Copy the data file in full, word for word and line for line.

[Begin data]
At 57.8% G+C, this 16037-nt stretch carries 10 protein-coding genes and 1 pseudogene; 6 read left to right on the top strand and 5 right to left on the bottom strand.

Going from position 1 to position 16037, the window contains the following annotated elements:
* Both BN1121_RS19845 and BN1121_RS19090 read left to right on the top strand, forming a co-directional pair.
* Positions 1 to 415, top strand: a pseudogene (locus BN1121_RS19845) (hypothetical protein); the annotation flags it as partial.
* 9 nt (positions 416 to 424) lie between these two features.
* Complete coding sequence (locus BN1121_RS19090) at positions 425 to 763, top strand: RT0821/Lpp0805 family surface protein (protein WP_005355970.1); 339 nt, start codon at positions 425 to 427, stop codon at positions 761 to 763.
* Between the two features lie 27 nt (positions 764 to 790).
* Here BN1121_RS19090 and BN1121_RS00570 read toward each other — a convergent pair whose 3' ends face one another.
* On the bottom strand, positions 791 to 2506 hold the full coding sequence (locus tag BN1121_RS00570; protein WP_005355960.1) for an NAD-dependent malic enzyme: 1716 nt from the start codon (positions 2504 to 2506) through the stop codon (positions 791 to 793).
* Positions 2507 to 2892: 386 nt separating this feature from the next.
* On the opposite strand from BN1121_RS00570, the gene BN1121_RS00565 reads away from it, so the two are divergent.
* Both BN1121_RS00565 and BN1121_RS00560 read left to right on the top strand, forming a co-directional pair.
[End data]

At 57.8% G+C, this 16037-nt stretch carries 10 protein-coding genes and 1 pseudogene; 6 read left to right on the top strand and 5 right to left on the bottom strand.

Going from position 1 to position 16037, the window contains the following annotated elements:
* Both BN1121_RS19845 and BN1121_RS19090 read left to right on the top strand, forming a co-directional pair.
* Positions 1 to 415, top strand: a pseudogene (locus BN1121_RS19845) (hypothetical protein); the annotation flags it as partial.
* 9 nt (positions 416 to 424) lie between these two features.
* Complete coding sequence (locus BN1121_RS19090) at positions 425 to 763, top strand: RT0821/Lpp0805 family surface protein (protein WP_005355970.1); 339 nt, start codon at positions 425 to 427, stop codon at positions 761 to 763.
* Between the two features lie 27 nt (positions 764 to 790).
* Here BN1121_RS19090 and BN1121_RS00570 read toward each other — a convergent pair whose 3' ends face one another.
* On the bottom strand, positions 791 to 2506 hold the full coding sequence (locus tag BN1121_RS00570; protein WP_005355960.1) for an NAD-dependent malic enzyme: 1716 nt from the start codon (positions 2504 to 2506) through the stop codon (positions 791 to 793).
* Positions 2507 to 2892: 386 nt separating this feature from the next.
* On the opposite strand from BN1121_RS00570, the gene BN1121_RS00565 reads away from it, so the two are divergent.
* Both BN1121_RS00565 and BN1121_RS00560 read left to right on the top strand, forming a co-directional pair.